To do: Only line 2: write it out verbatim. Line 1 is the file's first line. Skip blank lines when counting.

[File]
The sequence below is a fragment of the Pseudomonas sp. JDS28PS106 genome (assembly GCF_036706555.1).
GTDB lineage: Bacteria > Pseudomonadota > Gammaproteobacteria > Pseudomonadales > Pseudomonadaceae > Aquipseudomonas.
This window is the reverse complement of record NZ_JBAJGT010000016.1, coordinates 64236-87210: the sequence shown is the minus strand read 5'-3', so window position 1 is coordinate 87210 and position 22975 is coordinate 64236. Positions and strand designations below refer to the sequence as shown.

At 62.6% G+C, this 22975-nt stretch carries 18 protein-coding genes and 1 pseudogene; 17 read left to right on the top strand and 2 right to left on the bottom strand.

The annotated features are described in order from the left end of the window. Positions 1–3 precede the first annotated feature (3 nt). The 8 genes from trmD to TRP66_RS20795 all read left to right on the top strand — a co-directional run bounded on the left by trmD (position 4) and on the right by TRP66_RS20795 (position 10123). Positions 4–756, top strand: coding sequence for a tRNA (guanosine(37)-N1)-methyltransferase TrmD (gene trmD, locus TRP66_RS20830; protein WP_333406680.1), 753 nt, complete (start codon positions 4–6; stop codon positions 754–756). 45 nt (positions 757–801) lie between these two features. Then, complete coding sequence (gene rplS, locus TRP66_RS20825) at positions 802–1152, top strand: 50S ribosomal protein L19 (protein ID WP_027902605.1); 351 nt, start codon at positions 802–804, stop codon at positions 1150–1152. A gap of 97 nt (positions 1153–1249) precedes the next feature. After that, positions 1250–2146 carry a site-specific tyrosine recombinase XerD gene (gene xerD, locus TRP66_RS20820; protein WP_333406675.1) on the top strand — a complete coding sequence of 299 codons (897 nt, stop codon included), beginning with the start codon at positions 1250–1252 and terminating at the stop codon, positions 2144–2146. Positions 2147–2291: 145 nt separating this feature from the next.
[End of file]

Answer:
GTDB lineage: Bacteria > Pseudomonadota > Gammaproteobacteria > Pseudomonadales > Pseudomonadaceae > Aquipseudomonas.